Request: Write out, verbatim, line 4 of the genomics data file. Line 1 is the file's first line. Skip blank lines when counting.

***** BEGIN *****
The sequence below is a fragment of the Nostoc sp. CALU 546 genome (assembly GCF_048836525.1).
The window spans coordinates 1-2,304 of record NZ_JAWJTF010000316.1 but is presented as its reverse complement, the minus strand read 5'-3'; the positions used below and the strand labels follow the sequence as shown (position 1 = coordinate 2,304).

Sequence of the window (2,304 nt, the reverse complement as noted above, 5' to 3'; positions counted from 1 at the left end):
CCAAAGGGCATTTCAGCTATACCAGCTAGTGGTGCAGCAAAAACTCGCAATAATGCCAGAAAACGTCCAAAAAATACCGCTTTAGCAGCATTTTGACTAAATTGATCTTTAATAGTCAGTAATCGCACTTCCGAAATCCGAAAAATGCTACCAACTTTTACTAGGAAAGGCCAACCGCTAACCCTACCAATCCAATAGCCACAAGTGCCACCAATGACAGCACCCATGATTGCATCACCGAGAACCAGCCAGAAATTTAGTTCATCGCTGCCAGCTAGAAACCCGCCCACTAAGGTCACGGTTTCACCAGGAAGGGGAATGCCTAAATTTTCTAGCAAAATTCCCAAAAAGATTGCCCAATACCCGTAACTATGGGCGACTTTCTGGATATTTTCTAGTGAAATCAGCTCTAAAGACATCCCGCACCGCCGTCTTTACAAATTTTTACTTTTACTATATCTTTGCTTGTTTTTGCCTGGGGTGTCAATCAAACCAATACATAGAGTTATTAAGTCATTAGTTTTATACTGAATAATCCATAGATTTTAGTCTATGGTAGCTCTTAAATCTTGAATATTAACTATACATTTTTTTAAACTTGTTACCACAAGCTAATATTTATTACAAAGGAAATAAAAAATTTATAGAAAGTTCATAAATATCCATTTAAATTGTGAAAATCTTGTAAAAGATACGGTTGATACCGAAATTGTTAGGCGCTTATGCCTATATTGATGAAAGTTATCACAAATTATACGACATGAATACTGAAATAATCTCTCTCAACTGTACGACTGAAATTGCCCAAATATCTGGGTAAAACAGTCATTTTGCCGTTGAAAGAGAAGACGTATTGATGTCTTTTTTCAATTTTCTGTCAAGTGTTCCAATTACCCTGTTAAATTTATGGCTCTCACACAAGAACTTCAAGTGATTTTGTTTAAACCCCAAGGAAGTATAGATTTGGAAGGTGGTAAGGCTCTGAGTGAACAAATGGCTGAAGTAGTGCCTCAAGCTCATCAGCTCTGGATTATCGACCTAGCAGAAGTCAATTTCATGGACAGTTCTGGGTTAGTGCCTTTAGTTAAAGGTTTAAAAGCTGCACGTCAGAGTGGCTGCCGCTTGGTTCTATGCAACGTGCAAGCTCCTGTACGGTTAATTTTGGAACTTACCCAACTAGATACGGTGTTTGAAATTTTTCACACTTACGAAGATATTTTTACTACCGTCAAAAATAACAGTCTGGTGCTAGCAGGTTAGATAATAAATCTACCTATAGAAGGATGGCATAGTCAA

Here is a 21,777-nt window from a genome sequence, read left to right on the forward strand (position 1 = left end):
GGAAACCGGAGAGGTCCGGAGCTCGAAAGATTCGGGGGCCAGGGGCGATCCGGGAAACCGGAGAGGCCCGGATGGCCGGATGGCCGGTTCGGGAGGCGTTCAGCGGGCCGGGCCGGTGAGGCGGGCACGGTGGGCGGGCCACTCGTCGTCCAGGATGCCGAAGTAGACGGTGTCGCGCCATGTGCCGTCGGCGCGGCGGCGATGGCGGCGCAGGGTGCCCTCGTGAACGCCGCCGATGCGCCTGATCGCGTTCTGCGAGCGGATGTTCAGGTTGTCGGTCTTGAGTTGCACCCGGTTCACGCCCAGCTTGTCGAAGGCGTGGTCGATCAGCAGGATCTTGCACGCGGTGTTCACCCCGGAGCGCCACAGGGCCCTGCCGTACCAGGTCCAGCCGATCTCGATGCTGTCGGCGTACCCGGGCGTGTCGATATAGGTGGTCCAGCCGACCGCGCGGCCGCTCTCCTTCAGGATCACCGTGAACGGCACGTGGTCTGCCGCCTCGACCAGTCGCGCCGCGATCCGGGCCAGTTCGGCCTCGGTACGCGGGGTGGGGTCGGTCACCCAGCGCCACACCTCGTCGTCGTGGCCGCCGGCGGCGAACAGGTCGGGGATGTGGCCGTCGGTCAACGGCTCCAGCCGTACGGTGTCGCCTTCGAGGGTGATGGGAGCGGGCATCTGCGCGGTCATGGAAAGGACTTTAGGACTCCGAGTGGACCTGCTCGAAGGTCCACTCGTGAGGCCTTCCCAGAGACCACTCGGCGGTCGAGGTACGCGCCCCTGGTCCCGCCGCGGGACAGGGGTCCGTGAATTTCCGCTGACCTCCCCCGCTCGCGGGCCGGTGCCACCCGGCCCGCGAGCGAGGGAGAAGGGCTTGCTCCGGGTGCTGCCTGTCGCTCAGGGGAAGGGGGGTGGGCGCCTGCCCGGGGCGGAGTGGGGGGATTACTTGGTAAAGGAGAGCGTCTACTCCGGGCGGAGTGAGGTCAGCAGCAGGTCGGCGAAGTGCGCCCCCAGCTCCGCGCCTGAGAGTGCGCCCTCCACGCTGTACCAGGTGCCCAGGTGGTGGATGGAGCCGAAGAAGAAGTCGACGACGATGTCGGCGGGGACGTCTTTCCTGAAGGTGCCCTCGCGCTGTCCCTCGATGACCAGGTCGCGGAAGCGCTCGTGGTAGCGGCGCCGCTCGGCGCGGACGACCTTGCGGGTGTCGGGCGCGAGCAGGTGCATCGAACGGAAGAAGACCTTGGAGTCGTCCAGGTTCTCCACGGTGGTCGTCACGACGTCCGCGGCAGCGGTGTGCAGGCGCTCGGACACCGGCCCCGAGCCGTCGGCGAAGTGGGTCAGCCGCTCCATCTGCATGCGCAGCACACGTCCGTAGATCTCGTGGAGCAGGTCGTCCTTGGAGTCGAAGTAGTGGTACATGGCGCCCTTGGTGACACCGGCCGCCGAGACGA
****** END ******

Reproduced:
CCAAAGGGCATTTCAGCTATACCAGCTAGTGGTGCAGCAAAAACTCGCAATAATGCCAGAAAACGTCCAAAAAATACCGCTTTAGCAGCATTTTGACTAAATTGATCTTTAATAGTCAGTAATCGCACTTCCGAAATCCGAAAAATGCTACCAACTTTTACTAGGAAAGGCCAACCGCTAACCCTACCAATCCAATAGCCACAAGTGCCACCAATGACAGCACCCATGATTGCATCACCGAGAACCAGCCAGAAATTTAGTTCATCGCTGCCAGCTAGAAACCCGCCCACTAAGGTCACGGTTTCACCAGGAAGGGGAATGCCTAAATTTTCTAGCAAAATTCCCAAAAAGATTGCCCAATACCCGTAACTATGGGCGACTTTCTGGATATTTTCTAGTGAAATCAGCTCTAAAGACATCCCGCACCGCCGTCTTTACAAATTTTTACTTTTACTATATCTTTGCTTGTTTTTGCCTGGGGTGTCAATCAAACCAATACATAGAGTTATTAAGTCATTAGTTTTATACTGAATAATCCATAGATTTTAGTCTATGGTAGCTCTTAAATCTTGAATATTAACTATACATTTTTTTAAACTTGTTACCACAAGCTAATATTTATTACAAAGGAAATAAAAAATTTATAGAAAGTTCATAAATATCCATTTAAATTGTGAAAATCTTGTAAAAGATACGGTTGATACCGAAATTGTTAGGCGCTTATGCCTATATTGATGAAAGTTATCACAAATTATACGACATGAATACTGAAATAATCTCTCTCAACTGTACGACTGAAATTGCCCAAATATCTGGGTAAAACAGTCATTTTGCCGTTGAAAGAGAAGACGTATTGATGTCTTTTTTCAATTTTCTGTCAAGTGTTCCAATTACCCTGTTAAATTTATGGCTCTCACACAAGAACTTCAAGTGATTTTGTTTAAACCCCAAGGAAGTATAGATTTGGAAGGTGGTAAGGCTCTGAGTGAACAAATGGCTGAAGTAGTGCCTCAAGCTCATCAGCTCTGGATTATCGACCTAGCAGAAGTCAATTTCATGGACAGTTCTGGGTTAGTGCCTTTAGTTAAAGGTTTAAAAGCTGCACGTCAGAGTGGCTGCCGCTTGGTTCTATGCAACGTGCAAGCTCCTGTACGGTTAATTTTGGAACTTACCCAACTAGATACGGTGTTTGAAATTTTTCACACTTACGAAGATATTTTTACTACCGTCAAAAATAACAGTCTGGTGCTAGCAGGTTAGATAATAAATCTACCTATAGAAGGATGGCATAGTCAA